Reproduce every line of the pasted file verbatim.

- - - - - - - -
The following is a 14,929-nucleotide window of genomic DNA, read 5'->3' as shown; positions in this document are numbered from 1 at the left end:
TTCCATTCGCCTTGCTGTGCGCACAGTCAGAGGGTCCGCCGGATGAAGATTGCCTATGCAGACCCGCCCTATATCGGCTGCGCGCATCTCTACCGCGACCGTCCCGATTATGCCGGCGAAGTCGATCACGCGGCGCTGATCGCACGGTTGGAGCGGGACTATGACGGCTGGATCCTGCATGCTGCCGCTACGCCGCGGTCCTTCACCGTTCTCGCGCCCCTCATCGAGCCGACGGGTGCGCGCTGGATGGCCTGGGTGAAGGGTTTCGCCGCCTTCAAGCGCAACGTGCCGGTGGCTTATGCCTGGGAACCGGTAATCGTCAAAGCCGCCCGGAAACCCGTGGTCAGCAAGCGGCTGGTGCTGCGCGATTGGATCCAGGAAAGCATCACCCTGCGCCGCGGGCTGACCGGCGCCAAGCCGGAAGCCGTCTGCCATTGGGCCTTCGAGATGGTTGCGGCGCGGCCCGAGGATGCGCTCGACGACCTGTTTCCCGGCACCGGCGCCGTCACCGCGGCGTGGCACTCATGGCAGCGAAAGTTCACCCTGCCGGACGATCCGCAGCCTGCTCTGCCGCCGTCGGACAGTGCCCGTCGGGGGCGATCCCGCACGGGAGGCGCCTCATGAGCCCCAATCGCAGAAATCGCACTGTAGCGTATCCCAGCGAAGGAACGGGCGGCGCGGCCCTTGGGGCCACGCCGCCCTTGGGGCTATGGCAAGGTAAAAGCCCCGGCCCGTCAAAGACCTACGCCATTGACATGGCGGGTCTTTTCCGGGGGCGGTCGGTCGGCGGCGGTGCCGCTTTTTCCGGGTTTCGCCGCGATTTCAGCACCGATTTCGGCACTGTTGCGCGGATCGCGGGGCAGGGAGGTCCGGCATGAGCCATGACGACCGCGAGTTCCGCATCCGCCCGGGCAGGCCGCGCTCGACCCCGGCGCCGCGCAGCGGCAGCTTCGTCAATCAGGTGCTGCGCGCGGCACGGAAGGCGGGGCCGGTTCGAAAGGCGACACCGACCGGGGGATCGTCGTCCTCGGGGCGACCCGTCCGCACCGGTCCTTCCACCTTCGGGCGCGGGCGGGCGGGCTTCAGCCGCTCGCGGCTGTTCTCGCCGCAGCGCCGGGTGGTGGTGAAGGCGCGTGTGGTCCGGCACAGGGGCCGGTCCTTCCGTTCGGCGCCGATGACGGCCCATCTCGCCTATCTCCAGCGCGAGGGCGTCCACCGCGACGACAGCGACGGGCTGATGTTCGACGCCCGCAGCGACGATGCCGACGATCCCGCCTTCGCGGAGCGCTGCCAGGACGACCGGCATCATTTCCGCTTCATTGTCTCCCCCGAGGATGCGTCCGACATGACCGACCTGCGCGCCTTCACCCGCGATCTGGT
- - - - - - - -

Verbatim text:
The following is a 14,929-nucleotide window of genomic DNA, read 5'->3' as shown; positions in this document are numbered from 1 at the left end:
TTCCATTCGCCTTGCTGTGCGCACAGTCAGAGGGTCCGCCGGATGAAGATTGCCTATGCAGACCCGCCCTATATCGGCTGCGCGCATCTCTACCGCGACCGTCCCGATTATGCCGGCGAAGTCGATCACGCGGCGCTGATCGCACGGTTGGAGCGGGACTATGACGGCTGGATCCTGCATGCTGCCGCTACGCCGCGGTCCTTCACCGTTCTCGCGCCCCTCATCGAGCCGACGGGTGCGCGCTGGATGGCCTGGGTGAAGGGTTTCGCCGCCTTCAAGCGCAACGTGCCGGTGGCTTATGCCTGGGAACCGGTAATCGTCAAAGCCGCCCGGAAACCCGTGGTCAGCAAGCGGCTGGTGCTGCGCGATTGGATCCAGGAAAGCATCACCCTGCGCCGCGGGCTGACCGGCGCCAAGCCGGAAGCCGTCTGCCATTGGGCCTTCGAGATGGTTGCGGCGCGGCCCGAGGATGCGCTCGACGACCTGTTTCCCGGCACCGGCGCCGTCACCGCGGCGTGGCACTCATGGCAGCGAAAGTTCACCCTGCCGGACGATCCGCAGCCTGCTCTGCCGCCGTCGGACAGTGCCCGTCGGGGGCGATCCCGCACGGGAGGCGCCTCATGAGCCCCAATCGCAGAAATCGCACTGTAGCGTATCCCAGCGAAGGAACGGGCGGCGCGGCCCTTGGGGCCACGCCGCCCTTGGGGCTATGGCAAGGTAAAAGCCCCGGCCCGTCAAAGACCTACGCCATTGACATGGCGGGTCTTTTCCGGGGGCGGTCGGTCGGCGGCGGTGCCGCTTTTTCCGGGTTTCGCCGCGATTTCAGCACCGATTTCGGCACTGTTGCGCGGATCGCGGGGCAGGGAGGTCCGGCATGAGCCATGACGACCGCGAGTTCCGCATCCGCCCGGGCAGGCCGCGCTCGACCCCGGCGCCGCGCAGCGGCAGCTTCGTCAATCAGGTGCTGCGCGCGGCACGGAAGGCGGGGCCGGTTCGAAAGGCGACACCGACCGGGGGATCGTCGTCCTCGGGGCGACCCGTCCGCACCGGTCCTTCCACCTTCGGGCGCGGGCGGGCGGGCTTCAGCCGCTCGCGGCTGTTCTCGCCGCAGCGCCGGGTGGTGGTGAAGGCGCGTGTGGTCCGGCACAGGGGCCGGTCCTTCCGTTCGGCGCCGATGACGGCCCATCTCGCCTATCTCCAGCGCGAGGGCGTCCACCGCGACGACAGCGACGGGCTGATGTTCGACGCCCGCAGCGACGATGCCGACGATCCCGCCTTCGCGGAGCGCTGCCAGGACGACCGGCATCATTTCCGCTTCATTGTCTCCCCCGAGGATGCGTCCGACATGACCGACCTGCGCGCCTTCACCCGCGATCTGGT